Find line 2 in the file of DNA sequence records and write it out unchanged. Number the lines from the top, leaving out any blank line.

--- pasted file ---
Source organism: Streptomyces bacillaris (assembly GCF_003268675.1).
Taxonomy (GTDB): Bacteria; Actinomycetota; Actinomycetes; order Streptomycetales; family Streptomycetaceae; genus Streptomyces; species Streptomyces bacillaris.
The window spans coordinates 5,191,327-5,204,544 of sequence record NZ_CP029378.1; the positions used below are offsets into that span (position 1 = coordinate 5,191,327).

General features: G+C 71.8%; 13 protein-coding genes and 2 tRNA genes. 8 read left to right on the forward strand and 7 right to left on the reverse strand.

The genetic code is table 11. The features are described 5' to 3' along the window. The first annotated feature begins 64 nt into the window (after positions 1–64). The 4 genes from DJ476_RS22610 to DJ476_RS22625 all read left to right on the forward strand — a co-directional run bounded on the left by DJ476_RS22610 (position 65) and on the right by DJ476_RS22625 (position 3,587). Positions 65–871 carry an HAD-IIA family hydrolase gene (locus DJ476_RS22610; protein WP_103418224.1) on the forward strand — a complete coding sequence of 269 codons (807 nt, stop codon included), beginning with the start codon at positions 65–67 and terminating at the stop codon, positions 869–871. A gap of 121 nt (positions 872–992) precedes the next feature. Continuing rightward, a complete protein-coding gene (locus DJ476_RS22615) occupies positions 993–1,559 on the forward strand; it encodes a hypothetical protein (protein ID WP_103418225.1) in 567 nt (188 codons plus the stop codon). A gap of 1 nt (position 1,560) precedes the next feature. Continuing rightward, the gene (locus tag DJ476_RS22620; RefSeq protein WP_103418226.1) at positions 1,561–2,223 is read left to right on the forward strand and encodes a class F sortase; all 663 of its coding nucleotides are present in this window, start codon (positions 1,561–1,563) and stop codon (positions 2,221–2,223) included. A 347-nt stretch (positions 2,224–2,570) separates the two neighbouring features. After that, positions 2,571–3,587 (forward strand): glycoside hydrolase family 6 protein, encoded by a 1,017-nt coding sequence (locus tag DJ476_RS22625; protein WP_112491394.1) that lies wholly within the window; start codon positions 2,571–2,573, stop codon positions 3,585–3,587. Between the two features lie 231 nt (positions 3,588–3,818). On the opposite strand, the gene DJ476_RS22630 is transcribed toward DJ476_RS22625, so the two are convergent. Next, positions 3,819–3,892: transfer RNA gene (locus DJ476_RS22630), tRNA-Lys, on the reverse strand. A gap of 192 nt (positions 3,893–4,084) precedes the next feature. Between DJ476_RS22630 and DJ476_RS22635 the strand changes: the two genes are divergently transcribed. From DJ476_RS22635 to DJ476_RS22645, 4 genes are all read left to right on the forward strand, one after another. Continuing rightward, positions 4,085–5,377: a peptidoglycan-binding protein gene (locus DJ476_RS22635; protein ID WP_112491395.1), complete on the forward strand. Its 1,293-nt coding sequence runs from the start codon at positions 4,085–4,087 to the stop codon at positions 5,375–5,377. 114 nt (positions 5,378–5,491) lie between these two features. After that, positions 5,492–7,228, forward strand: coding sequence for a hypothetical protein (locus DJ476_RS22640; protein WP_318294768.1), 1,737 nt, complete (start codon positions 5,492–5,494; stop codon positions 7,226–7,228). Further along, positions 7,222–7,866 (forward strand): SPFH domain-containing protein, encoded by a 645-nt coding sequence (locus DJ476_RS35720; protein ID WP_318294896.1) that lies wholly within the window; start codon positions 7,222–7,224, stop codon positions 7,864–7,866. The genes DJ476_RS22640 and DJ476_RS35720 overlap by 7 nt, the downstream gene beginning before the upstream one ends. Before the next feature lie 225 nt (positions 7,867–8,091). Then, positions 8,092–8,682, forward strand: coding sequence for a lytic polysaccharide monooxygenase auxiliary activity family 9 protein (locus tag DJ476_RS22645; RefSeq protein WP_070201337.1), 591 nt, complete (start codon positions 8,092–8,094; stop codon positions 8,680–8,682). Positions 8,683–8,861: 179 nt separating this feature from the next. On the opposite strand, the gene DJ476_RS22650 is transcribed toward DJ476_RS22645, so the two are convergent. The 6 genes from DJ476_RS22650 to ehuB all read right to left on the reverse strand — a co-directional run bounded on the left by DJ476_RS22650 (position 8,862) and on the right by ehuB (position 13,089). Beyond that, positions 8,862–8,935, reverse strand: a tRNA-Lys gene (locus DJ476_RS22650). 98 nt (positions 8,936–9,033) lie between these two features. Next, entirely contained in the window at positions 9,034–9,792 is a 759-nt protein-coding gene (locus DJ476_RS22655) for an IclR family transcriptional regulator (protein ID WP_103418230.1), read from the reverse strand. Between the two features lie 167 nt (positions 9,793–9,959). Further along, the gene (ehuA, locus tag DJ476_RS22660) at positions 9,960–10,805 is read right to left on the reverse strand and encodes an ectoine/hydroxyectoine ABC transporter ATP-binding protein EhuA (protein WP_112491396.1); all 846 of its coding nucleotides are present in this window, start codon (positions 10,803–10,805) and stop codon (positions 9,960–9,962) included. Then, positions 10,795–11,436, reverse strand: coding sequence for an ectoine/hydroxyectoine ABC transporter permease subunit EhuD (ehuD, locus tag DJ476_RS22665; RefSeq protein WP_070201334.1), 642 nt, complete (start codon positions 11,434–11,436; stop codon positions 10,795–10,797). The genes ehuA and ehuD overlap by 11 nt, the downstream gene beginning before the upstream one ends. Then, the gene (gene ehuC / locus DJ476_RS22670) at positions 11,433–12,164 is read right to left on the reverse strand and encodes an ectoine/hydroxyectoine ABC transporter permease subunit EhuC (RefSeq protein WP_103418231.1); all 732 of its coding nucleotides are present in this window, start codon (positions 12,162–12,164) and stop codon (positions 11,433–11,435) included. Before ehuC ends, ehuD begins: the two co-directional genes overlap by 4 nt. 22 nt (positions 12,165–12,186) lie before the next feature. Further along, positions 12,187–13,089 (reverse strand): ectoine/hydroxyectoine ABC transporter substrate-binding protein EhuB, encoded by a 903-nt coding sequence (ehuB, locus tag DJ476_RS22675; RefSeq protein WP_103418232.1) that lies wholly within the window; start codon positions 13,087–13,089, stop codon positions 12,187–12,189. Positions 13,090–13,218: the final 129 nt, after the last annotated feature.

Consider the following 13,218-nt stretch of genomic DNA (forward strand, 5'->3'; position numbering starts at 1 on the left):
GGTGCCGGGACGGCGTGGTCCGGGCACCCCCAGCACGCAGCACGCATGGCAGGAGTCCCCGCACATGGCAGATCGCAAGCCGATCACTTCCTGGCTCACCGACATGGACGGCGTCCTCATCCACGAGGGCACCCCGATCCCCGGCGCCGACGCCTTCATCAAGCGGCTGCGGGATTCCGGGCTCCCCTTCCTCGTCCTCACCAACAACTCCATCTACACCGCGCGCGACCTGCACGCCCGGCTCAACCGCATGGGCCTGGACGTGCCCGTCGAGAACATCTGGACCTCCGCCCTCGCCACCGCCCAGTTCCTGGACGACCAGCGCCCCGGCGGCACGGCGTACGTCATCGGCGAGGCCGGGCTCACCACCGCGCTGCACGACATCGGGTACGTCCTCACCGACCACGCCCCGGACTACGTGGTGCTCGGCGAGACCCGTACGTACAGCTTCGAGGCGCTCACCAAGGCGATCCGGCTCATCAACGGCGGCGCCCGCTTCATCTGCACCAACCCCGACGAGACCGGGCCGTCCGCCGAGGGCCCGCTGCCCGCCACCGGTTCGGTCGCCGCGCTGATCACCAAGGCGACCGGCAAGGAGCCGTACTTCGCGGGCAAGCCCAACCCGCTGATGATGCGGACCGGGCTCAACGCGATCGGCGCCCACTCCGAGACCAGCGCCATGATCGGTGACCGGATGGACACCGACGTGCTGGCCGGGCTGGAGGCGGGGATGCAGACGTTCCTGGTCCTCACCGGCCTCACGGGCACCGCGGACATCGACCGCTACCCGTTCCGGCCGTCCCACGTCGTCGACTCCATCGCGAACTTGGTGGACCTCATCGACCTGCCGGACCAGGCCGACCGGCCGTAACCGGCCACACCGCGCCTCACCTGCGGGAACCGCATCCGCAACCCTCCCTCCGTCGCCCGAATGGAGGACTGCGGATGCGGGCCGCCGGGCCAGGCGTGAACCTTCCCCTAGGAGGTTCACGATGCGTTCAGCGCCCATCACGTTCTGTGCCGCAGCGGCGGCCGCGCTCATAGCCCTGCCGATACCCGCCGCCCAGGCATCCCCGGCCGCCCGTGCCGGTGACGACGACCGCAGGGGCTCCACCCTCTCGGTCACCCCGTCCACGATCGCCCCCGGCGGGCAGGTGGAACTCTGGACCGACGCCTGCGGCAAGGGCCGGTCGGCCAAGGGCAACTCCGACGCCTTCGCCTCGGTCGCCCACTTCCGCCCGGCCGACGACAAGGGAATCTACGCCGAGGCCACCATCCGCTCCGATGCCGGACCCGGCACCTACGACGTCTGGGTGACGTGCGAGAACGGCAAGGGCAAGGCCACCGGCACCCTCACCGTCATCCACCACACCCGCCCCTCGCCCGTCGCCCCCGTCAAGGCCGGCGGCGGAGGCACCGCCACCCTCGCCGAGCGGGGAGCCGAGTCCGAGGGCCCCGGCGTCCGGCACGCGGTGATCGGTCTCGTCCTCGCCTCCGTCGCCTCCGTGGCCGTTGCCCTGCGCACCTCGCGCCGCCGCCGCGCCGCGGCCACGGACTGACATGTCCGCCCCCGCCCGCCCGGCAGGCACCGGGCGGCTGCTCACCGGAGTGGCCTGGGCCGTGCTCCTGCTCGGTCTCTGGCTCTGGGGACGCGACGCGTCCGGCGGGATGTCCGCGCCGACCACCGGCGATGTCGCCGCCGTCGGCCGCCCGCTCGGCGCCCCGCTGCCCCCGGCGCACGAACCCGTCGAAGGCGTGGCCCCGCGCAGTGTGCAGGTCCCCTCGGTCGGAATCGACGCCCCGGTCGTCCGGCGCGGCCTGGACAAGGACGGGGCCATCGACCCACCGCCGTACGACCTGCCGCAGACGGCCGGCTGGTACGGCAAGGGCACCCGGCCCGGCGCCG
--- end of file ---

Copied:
Taxonomy (GTDB): Bacteria; Actinomycetota; Actinomycetes; order Streptomycetales; family Streptomycetaceae; genus Streptomyces; species Streptomyces bacillaris.